The society as a whole has to revisit, reinvent and
reestablish our social heritage and cultural values
where the elderly get their rightful position in family
and society. The govt. of India under the dynamic
leadership of Hon'ble Narendra Modi PM of India
has mooted the idea of intergenerational solidarity
through awareness campaign under Ministry of
Social Justice and Empowerment. A special cell for
the protection of elderly has been created under
National Institute of Social Defense. NGO sector
also has to play a proactive role as Janaseva
Foundation, Pune, has been active in the welfare of
the elderly and running oldage homes, day care centre
and century clubs to keep them involved in creative
activity for last 29 years and participating in
intergenerational solidarity campaigns in schools and
The moot question is whether their efforts are
effective and sufficient as elderly abuse is not only
regional, national challenge but a global problem to
be tackled collectively. The subject has to be
discussed and debated at right forum to find effective
As quoted in Dnyaneshwari "Vasudhaiva-
Kutumbakam" meaning 'whole world is one family'
and accordingly we must complement and
supplement our efforts at a global level.
Dr. Vinod Shah, MD
Chairman, Janaseva Foundation, Pune, India.
Continued from page No. 1
1. Majority of elders, 64%, like going out, a significant
minority, 36%, do not like to do so. 10% of elders directly
points out misbehavior of public as top most concern in
going out. A significant proportion, 24% feels vulnerable
to cheating and theft in public.
2. 2 in 3 of those who take public bus reported that they are
offered seats regularly in their journey by bus. The other
third are offered seat sometimes. 16% mentioned
sometimes bus conductors and drivers behave rudely.
However most of those who do not take bus have a
"How India treats its Elderly" Summary of findings (Help Age India Report 2017)
negative perception about elders travelling by bus.Almost
the same is true about metro rides.
3. While about half of the elders feel that the people will
help them if they require and seek help when they are
outdoors for walks, the other half is not so sure. This
perceptions requires immediate attention.
4. About half of them also have serious concern about
challenges posed by motorists and two wheeler riders
on the road. These concerns stem from the disregard
shown by the drivers about the elders. ContinuedonpageNo.3
5. About 14% of them (18% male and 11% female) had
sought employment post retirement. Very few of them
had satisfactory experience.
6. On service delivery points, small but fairly significant
proportions of elders, ranging from 11% to 19%, have
received rude behaviour from the service delivery
persons. These incidents are most among post office
staff (19%) followed closely at public hospitals (12%)
and 13% among bank staff. Significantly higher
proportion of elders receives good treatment at private
hospitals compared to public hospitals. Elders have
received rudeness even at the points of commercial
transactions, such as chemists or vegetable vendors.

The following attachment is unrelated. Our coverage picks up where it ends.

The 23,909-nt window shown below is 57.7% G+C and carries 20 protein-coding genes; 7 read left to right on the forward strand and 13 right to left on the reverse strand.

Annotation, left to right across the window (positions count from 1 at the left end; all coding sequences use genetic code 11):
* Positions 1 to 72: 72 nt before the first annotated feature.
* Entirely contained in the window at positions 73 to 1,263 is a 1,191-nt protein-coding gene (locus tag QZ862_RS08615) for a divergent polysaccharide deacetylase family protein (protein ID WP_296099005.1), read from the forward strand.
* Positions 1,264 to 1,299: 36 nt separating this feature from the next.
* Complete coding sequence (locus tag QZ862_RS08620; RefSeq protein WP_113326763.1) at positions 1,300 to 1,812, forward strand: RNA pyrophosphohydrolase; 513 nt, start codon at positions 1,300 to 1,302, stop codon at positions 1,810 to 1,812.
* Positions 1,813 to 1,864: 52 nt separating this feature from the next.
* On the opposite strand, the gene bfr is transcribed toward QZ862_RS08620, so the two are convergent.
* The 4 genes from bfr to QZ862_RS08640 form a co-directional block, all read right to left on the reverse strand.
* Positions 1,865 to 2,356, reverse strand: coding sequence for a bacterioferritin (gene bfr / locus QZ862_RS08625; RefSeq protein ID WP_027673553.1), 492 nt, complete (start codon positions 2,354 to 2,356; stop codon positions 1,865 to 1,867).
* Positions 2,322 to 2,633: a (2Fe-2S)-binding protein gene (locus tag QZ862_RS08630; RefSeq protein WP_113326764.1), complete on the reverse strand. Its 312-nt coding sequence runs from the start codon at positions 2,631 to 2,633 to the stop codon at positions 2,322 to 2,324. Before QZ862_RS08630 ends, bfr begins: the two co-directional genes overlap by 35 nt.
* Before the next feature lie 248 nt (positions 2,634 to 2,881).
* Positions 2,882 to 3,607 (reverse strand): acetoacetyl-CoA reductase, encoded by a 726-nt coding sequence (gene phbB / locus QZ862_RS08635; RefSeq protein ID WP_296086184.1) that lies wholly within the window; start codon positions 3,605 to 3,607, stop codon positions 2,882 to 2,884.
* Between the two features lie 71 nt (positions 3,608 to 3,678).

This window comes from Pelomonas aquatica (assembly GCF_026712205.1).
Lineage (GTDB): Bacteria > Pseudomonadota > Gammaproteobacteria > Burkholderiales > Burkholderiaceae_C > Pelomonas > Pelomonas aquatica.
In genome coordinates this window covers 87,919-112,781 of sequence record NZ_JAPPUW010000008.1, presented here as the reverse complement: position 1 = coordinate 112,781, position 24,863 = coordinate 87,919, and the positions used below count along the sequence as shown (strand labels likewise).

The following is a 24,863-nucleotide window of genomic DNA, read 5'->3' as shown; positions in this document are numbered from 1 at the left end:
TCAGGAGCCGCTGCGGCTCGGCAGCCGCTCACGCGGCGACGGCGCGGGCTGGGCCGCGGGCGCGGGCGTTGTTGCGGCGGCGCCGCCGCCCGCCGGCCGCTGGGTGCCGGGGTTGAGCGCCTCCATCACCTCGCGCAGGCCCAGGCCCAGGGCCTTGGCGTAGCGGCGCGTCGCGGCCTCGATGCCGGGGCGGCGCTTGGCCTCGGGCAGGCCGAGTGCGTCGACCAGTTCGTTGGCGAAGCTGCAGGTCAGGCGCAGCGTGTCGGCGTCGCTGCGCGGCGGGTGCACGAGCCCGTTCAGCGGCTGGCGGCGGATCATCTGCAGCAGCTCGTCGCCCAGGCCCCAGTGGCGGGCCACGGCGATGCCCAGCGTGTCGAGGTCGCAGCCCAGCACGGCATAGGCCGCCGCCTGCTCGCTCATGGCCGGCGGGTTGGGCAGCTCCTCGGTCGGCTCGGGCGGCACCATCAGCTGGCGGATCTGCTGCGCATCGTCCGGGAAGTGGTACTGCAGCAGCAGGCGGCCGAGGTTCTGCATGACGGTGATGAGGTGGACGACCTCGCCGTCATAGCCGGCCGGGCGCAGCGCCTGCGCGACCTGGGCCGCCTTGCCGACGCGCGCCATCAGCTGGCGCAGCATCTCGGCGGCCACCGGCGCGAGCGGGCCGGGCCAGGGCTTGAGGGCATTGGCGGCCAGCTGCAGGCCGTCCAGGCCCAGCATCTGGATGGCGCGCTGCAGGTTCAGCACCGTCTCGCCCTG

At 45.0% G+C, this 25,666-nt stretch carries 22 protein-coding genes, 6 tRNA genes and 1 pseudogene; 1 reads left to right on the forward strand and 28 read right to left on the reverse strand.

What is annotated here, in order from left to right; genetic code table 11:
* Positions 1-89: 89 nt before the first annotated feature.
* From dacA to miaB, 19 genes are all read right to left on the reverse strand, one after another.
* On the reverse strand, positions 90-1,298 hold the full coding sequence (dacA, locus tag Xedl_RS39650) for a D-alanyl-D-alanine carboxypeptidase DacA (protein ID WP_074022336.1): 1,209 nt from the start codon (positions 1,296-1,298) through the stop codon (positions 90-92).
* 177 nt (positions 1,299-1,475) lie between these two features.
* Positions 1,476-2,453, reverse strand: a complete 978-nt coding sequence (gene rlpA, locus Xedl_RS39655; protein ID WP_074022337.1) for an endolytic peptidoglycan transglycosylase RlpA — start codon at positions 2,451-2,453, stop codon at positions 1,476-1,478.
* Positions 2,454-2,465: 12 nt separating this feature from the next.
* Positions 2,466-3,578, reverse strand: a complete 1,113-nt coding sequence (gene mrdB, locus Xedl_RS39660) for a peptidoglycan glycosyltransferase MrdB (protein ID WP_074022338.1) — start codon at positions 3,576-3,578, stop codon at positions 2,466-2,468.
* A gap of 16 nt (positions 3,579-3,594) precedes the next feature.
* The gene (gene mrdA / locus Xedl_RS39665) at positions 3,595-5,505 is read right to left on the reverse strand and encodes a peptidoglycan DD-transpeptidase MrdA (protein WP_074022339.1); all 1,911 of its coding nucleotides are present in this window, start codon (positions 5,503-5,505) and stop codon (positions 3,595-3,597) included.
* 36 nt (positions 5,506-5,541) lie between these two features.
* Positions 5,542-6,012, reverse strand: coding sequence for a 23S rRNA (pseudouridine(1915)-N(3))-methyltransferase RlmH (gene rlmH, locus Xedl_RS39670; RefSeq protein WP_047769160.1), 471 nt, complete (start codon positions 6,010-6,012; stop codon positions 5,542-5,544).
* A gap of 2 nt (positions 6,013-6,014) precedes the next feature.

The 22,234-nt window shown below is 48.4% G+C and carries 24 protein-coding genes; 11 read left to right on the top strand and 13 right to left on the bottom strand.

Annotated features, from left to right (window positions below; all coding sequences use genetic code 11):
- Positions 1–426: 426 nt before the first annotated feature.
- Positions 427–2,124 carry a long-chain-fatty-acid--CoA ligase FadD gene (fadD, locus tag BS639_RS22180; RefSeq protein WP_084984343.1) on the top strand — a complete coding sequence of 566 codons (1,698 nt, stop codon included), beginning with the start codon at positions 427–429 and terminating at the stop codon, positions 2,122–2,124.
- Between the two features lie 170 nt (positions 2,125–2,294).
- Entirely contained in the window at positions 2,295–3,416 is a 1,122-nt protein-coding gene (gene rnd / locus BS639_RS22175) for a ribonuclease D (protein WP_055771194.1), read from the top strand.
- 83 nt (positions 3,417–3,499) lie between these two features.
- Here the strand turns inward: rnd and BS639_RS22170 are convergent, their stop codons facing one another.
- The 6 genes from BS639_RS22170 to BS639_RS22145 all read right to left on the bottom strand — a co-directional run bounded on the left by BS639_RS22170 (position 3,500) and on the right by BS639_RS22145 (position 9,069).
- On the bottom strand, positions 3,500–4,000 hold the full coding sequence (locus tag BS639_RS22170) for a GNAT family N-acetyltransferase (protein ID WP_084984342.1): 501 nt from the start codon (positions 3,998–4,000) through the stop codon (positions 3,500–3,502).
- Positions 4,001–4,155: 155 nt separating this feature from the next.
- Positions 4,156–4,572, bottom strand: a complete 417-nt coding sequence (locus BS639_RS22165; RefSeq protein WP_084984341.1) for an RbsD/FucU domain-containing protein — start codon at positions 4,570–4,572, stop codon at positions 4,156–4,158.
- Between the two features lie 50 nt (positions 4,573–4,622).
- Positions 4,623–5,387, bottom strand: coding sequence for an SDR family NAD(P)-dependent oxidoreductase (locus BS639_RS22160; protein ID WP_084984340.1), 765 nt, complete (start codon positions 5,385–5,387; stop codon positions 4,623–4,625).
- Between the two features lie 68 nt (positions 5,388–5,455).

7. This is a very serious concern, the proportions indicate
that at different interaction points one elder out of every
five to ten receive rude behaviour from service delivery
8. 44% reports experiencing (self/others) elders abuse in
public places. 64% says it's easy to get away despite
being rude to elders. South has more abuse and ease in
getting away. 58% reports feeling distressed and helpless
in public places. 53% says Indian society discriminates
against elders. These proportions provide damning
indictment of the Indian Society's attitude and behaviour
to the elders.
9. 61% says people get impatient with slowness of elders,
52% says not dressed well invites, more rudeness and
54% says younger people get priority in a shop over older
diseases and trouble in life. He advised audience to
take time out from one's daily routine, irrespective
of how busy one could be, to rejuvenate one's self
by visiting different places and trying to do something
different than normal routine to derive pleasure and
enjoy life or else the life will turn into "Past is future"
meaning your Today will be same as Yesterday and
Tomorrow will be repetition of Today, making life
dull and meaningless.
Continued from page No. 1 : Mind Body Science
The programme was attended by Padma
Vibhushan Dr. KH Sancheti, Shri PD Patil, Chancellor
of DY Patil University, Shri Bahri BR Malhotra,
Weikfield Group of Companies, Shri Rajesh Shah
Ex. President of Pune Chamber of Merchants CA
Dr. Vardhman Jain, Mrs. Meena Shah (Trustees of
Janaseva Foundation) and Patron Dr. Jaysinh Patil
and many other well-known personalities from Pune
including the senior officials of Janaseva Foundation.
10. 7 out of 10, share unpleasant incidents with their family.
6% don't share with anyone. More men comfortable in
sharing with their wives than women so with their
husbands. Women do so more with their children.
Their wish from the society is not complicated or
elaborate and consonant with their basic attitude that
they are not looking for any special privileges. They want
to be heard, most of all and require occasional help that
will cost the people nothing.
The top five wish list are:
I wish people would speak more politely with the